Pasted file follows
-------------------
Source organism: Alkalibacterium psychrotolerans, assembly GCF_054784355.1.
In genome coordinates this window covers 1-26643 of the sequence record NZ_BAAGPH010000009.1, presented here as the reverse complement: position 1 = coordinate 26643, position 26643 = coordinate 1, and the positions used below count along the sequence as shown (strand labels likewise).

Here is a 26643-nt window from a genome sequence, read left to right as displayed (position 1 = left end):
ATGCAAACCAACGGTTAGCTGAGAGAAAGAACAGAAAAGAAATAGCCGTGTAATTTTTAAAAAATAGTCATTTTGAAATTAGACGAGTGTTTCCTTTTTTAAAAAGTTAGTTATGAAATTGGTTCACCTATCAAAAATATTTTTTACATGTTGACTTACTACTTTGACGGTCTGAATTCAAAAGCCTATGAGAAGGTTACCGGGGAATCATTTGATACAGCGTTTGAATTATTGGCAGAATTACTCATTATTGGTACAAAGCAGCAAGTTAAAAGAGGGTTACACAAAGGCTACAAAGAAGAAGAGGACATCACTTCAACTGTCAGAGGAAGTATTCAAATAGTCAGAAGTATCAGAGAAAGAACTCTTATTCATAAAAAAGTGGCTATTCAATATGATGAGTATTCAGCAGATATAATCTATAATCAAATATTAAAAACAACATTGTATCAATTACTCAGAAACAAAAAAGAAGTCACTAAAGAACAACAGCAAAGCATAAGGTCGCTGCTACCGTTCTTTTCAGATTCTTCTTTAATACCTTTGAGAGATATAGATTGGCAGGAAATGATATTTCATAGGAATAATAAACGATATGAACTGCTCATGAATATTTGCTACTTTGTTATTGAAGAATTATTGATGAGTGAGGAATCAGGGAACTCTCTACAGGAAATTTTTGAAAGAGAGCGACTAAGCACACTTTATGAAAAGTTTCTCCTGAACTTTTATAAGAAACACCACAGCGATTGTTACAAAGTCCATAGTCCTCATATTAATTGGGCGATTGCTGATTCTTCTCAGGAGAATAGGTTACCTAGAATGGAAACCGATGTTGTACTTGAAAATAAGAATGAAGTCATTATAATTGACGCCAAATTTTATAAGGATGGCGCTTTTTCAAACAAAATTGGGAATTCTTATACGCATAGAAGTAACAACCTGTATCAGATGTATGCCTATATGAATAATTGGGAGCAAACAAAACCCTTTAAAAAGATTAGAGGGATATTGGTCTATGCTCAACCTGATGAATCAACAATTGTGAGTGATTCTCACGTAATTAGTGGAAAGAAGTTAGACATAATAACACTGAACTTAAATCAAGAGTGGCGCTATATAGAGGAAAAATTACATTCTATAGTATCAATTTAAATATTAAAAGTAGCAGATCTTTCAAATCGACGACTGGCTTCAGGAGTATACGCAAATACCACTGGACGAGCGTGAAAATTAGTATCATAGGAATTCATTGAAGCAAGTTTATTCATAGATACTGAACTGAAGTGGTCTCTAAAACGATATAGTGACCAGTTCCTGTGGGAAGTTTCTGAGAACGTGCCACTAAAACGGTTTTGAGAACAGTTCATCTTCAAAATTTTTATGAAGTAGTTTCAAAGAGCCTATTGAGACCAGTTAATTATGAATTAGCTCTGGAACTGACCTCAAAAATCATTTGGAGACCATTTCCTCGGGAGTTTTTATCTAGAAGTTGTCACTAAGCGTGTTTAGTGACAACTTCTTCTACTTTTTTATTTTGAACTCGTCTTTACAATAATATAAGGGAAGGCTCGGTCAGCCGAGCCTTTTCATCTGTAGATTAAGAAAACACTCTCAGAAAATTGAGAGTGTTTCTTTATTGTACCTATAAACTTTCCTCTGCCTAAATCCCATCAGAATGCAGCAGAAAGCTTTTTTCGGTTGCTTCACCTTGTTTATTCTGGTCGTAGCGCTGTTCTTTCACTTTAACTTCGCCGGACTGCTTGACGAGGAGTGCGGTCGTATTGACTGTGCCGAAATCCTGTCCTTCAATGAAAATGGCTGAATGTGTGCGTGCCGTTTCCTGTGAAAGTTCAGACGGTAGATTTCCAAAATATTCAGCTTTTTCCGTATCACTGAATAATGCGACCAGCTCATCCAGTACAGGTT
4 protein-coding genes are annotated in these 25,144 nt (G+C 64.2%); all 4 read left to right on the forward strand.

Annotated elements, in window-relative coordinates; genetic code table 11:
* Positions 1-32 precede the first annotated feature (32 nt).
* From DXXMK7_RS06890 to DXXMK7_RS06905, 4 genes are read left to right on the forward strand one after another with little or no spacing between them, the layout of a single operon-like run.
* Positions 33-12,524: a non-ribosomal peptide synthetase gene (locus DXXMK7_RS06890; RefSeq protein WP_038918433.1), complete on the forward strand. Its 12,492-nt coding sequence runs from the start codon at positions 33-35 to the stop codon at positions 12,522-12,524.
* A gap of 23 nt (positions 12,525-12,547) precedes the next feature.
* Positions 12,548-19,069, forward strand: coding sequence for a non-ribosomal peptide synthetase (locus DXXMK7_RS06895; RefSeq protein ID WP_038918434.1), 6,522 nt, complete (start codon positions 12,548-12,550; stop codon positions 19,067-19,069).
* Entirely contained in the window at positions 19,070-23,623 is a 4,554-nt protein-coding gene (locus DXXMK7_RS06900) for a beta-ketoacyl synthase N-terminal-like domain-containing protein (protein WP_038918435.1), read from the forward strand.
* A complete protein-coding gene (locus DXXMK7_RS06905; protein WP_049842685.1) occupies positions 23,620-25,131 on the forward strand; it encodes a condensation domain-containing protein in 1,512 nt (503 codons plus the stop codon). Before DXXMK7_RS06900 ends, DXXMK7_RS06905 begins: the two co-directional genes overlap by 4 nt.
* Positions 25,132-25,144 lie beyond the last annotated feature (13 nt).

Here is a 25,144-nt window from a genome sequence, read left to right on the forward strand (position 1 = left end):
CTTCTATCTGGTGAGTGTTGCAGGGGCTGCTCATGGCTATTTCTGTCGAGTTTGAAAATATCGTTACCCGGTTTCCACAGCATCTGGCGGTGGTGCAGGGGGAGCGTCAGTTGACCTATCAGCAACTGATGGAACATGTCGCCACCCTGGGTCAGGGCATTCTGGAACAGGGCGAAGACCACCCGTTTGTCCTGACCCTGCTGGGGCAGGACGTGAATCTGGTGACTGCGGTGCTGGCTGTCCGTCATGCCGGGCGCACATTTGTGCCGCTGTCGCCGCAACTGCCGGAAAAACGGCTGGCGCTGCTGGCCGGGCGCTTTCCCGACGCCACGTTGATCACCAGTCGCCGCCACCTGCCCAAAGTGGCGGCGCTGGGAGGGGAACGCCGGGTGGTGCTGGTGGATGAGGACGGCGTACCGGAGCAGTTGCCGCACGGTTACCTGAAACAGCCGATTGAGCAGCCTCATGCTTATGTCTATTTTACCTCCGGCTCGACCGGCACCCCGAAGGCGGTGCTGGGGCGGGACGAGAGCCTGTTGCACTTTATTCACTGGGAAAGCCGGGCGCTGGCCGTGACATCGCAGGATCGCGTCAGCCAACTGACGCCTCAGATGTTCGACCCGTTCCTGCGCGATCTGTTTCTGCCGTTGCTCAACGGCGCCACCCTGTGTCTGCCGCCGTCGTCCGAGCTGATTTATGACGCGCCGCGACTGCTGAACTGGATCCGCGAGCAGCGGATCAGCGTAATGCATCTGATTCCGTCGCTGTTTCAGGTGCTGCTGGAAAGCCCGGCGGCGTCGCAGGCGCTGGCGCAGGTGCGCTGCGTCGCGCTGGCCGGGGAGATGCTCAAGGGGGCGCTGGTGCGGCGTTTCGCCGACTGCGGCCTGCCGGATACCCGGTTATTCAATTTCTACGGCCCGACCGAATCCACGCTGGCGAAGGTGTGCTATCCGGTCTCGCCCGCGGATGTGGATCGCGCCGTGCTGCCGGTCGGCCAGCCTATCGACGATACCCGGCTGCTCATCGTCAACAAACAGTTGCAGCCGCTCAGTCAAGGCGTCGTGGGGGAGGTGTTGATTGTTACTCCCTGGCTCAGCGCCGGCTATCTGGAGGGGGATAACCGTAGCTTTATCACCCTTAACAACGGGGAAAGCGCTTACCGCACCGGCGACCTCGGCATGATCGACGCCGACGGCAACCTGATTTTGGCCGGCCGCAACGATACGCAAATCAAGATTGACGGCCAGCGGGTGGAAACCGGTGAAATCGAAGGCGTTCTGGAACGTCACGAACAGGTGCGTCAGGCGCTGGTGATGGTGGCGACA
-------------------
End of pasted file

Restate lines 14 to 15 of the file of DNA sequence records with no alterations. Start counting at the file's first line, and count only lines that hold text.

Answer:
* Positions 25,132-25,144 lie beyond the last annotated feature (13 nt).

Here is a 25,144-nt window from a genome sequence, read left to right on the forward strand (position 1 = left end):